Land of Mine (2015)


Directed by Pieter Zandvliet
Country: Denmark / Germany

Martin Pieter Zandvliet’s “Land of Mine”, a fictional drama centered on the landmine clearance of the Danish West coast in the aftermath of the WWII, is simultaneously cruel and humane.

To accomplish this hazardous mission, a high-ranked official, Sgt. Carl Rasmussen (Roland Møller), is assign to command a group of young German soldiers, turned prisoners of war, who before being sent to the desolated beaches along the coast, receive their first training sessions on how to disarm landmines, explosive devices that most of them have never seen before. The insensible Lt. Ebbe Jensen (Mikkel Boe Følsgaard), who really doesn’t care if the soldiers die or live, gives the first instructions.
After being minimally trained, they join the implacable Sgt. Rasmussen, who despite the violent first scenes, in which he humiliates a German soldier, shows not to be so heartless as he seemed.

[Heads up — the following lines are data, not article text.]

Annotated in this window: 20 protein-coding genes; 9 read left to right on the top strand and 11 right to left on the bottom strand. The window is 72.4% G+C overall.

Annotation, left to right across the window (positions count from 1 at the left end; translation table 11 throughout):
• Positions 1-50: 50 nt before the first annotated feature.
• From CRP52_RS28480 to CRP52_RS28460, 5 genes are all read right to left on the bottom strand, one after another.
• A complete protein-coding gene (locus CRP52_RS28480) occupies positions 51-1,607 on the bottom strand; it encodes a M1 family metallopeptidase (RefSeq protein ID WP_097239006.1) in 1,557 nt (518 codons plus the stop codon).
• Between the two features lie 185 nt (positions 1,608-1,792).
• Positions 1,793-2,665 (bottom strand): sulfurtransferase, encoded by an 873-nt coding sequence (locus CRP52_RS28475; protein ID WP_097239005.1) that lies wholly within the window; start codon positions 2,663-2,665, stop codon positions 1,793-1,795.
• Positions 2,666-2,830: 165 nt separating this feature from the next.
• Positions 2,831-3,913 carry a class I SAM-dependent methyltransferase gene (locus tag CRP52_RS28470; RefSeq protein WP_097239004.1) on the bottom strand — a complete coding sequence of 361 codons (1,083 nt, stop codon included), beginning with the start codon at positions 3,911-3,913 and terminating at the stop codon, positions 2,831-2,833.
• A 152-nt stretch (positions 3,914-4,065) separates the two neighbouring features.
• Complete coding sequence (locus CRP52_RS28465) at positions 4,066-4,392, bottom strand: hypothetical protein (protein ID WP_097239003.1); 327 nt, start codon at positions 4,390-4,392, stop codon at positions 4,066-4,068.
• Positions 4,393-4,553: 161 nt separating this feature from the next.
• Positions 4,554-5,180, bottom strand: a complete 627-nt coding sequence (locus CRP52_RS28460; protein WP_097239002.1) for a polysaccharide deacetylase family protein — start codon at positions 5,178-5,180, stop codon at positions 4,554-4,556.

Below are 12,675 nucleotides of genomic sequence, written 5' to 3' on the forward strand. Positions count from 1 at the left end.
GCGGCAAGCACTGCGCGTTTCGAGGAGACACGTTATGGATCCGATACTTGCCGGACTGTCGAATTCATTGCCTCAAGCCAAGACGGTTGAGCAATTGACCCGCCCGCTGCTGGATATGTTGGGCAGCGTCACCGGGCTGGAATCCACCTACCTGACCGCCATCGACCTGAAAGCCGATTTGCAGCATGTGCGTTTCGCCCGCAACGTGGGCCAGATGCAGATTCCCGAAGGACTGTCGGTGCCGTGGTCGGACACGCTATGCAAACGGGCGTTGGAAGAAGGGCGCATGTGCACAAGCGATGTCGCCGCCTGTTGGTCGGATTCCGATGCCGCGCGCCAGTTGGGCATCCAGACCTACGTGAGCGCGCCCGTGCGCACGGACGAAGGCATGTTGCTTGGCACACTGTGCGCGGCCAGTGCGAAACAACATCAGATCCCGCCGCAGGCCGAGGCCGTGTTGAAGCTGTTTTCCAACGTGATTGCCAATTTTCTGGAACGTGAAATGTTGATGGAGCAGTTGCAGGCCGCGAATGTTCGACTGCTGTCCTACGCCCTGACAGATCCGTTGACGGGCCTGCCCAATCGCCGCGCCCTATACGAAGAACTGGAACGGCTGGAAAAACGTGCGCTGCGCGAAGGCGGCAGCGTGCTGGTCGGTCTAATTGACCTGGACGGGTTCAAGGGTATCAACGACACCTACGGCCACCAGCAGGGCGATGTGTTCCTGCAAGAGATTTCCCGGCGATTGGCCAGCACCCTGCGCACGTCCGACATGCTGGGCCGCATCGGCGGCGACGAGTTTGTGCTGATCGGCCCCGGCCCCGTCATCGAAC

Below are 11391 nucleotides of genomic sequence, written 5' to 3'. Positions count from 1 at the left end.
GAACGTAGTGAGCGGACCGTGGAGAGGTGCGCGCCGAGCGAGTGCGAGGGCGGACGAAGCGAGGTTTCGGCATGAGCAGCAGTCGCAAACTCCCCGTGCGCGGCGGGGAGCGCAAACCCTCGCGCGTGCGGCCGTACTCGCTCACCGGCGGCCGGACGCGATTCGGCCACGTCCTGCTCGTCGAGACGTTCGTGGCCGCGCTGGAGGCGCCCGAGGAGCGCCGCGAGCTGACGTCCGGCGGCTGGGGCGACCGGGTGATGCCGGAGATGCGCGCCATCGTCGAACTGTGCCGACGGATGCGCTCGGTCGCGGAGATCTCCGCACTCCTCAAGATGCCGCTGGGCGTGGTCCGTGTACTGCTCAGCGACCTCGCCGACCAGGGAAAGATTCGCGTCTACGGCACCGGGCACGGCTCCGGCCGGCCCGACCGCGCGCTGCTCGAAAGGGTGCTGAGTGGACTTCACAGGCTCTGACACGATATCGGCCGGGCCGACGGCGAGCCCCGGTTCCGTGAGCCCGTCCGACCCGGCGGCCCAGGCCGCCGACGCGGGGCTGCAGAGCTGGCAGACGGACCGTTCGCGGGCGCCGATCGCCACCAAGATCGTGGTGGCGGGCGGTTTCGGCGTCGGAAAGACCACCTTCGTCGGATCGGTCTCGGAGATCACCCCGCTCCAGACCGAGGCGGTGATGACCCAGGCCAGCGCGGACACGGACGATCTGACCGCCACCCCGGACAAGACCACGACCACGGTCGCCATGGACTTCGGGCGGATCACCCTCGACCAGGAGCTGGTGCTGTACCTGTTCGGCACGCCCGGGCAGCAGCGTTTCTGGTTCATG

He gets surprised when he realizes that the platoon under his orders is just made of a few homesick, hungry boys who still call for their mom when something goes wrong. They’re really young and innocuous.

After a flash adaptation to the job and a few lamentable incidents, the boys, acting fast and accurate, gain the desired experience and also the fondness of their leader, who starts to treat them in a more humane way, even protecting them from external abusers.
Expecting to go home after the job done, as they were promised, the team removes 1200 landmines but the reality that awaits them is very different.

The film follows similar lines as Paul Katis’ “Kajaki” without reaching its highly absorbing levels.
Mr. Zandvliet often struggles to give the film an original perspective, in the same manner that he struggles to build his characters with a fully shaped dimension. One issue resides in the constant radical changes in posture observed on Sgt. Rasmussen, which feels contrived. 
Using a moderated pace to get his ideas flowing, Mr. Zandvliet, who also wrote the screenplay, recurrently pushes this dramatic game of nerves to the limit.